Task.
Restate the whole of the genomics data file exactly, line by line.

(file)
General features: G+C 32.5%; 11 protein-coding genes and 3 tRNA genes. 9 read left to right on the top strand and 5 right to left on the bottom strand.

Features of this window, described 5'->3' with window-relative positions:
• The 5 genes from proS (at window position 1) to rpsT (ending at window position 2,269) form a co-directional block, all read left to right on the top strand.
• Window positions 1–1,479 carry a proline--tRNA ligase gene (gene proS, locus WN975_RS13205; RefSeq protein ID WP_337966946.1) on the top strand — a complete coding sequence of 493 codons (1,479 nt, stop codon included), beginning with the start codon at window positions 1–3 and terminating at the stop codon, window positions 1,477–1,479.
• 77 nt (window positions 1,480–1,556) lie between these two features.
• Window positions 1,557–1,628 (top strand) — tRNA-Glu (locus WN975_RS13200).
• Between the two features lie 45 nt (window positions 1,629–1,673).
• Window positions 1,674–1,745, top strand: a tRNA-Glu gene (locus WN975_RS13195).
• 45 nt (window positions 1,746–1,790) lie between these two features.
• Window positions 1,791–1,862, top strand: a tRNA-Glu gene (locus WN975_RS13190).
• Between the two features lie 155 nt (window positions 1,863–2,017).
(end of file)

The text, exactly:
General features: G+C 32.5%; 11 protein-coding genes and 3 tRNA genes. 9 read left to right on the top strand and 5 right to left on the bottom strand.

Features of this window, described 5'->3' with window-relative positions:
• The 5 genes from proS (at window position 1) to rpsT (ending at window position 2,269) form a co-directional block, all read left to right on the top strand.
• Window positions 1–1,479 carry a proline--tRNA ligase gene (gene proS, locus WN975_RS13205; RefSeq protein ID WP_337966946.1) on the top strand — a complete coding sequence of 493 codons (1,479 nt, stop codon included), beginning with the start codon at window positions 1–3 and terminating at the stop codon, window positions 1,477–1,479.
• 77 nt (window positions 1,480–1,556) lie between these two features.
• Window positions 1,557–1,628 (top strand) — tRNA-Glu (locus WN975_RS13200).
• Between the two features lie 45 nt (window positions 1,629–1,673).
• Window positions 1,674–1,745, top strand: a tRNA-Glu gene (locus WN975_RS13195).
• 45 nt (window positions 1,746–1,790) lie between these two features.
• Window positions 1,791–1,862, top strand: a tRNA-Glu gene (locus WN975_RS13190).
• Between the two features lie 155 nt (window positions 1,863–2,017).